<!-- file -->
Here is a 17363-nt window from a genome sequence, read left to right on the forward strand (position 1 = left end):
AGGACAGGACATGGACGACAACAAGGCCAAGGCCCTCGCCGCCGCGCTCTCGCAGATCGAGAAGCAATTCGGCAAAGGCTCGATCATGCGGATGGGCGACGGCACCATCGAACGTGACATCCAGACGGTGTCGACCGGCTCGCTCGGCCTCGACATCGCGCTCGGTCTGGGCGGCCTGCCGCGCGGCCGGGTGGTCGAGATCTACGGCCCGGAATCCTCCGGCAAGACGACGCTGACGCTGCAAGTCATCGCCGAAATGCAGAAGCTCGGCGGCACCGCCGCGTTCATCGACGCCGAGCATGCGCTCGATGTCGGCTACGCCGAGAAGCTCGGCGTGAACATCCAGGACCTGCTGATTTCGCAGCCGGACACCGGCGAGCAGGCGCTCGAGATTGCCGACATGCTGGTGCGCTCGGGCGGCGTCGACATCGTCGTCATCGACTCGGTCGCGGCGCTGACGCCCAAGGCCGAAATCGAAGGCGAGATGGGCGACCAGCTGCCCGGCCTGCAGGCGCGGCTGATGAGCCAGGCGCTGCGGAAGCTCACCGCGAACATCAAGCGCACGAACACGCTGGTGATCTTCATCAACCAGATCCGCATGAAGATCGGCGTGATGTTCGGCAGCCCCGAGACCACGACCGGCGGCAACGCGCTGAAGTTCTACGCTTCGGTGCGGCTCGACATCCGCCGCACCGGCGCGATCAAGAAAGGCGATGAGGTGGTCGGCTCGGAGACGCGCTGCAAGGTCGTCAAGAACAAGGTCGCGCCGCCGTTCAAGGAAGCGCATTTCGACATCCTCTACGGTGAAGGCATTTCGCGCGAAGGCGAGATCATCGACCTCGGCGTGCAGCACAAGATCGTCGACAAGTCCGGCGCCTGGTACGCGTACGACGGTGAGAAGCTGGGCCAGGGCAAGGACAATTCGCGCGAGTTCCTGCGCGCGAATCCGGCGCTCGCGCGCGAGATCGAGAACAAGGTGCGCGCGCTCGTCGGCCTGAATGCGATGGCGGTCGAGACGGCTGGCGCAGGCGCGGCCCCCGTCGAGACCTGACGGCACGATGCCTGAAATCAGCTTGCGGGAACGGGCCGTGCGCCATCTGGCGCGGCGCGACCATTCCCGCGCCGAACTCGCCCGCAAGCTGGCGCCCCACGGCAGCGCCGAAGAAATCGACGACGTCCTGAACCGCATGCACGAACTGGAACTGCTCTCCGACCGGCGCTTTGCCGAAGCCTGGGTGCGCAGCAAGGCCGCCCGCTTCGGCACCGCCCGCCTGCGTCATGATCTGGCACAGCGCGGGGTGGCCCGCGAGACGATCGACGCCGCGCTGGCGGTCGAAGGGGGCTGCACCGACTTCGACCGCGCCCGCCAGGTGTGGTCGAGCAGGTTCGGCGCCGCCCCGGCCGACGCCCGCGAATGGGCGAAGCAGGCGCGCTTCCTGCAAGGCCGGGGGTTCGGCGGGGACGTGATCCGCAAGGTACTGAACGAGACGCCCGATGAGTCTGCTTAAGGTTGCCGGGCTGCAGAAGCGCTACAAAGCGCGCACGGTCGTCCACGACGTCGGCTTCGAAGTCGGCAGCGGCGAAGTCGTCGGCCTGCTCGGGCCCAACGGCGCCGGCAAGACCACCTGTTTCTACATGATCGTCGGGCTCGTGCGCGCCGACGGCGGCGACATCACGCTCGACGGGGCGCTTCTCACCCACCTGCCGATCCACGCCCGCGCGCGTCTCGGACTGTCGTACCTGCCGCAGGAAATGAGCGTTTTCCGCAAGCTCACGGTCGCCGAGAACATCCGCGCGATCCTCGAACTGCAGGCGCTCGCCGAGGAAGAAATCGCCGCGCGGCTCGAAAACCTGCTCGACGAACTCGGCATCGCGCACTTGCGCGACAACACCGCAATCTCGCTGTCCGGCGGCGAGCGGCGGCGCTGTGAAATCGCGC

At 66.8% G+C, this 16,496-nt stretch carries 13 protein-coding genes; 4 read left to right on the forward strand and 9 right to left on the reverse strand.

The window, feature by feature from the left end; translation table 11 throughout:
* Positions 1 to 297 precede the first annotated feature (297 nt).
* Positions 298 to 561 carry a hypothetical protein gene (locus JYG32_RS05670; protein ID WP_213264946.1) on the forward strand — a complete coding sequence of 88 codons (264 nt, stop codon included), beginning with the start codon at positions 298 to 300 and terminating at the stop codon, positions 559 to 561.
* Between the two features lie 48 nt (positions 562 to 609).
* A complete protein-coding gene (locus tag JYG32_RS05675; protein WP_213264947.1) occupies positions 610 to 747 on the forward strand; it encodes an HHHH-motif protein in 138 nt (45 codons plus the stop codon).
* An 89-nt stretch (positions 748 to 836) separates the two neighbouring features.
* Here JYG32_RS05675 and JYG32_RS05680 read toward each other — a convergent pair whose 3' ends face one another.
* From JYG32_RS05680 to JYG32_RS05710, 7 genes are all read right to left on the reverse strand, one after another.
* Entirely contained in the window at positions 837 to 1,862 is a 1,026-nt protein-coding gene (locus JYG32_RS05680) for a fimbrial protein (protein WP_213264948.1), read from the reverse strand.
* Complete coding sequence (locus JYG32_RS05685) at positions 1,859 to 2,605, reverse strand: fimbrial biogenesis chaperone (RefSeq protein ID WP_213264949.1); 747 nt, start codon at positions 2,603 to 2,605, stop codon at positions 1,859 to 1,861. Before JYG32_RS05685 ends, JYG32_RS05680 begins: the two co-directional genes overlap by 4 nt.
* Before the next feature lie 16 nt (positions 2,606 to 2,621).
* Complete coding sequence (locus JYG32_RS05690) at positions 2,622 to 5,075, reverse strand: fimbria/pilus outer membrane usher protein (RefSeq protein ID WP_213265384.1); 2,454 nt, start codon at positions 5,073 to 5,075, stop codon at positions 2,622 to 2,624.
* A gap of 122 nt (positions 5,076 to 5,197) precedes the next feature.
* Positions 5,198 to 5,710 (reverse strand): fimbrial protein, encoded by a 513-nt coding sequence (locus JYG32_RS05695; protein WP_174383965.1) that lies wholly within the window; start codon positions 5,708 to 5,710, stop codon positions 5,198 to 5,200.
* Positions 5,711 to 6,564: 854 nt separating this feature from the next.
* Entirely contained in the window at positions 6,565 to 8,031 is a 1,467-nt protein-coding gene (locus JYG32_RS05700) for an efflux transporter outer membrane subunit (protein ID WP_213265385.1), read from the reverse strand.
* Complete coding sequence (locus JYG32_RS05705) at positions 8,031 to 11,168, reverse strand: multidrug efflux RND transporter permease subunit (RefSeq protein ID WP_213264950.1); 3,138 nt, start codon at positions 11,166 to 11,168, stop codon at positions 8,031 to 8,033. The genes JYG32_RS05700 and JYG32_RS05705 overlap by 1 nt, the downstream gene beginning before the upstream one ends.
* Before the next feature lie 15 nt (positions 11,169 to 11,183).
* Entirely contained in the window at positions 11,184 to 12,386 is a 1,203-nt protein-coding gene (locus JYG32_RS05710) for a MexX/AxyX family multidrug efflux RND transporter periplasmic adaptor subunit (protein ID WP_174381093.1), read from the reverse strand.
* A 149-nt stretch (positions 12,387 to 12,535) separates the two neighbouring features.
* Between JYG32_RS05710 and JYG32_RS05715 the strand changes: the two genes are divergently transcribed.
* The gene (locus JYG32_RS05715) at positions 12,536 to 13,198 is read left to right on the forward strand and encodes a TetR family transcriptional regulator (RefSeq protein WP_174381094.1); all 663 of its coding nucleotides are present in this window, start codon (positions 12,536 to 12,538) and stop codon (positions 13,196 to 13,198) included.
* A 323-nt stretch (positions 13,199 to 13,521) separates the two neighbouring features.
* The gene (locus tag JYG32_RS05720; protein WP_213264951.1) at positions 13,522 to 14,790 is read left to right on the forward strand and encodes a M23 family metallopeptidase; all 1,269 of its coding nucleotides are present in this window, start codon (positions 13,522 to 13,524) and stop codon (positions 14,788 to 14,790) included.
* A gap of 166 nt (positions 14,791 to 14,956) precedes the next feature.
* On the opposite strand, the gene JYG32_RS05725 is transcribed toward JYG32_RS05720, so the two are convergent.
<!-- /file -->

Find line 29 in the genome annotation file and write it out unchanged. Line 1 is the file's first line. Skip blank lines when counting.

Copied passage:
* On the opposite strand, the gene JYG32_RS05725 is transcribed toward JYG32_RS05720, so the two are convergent.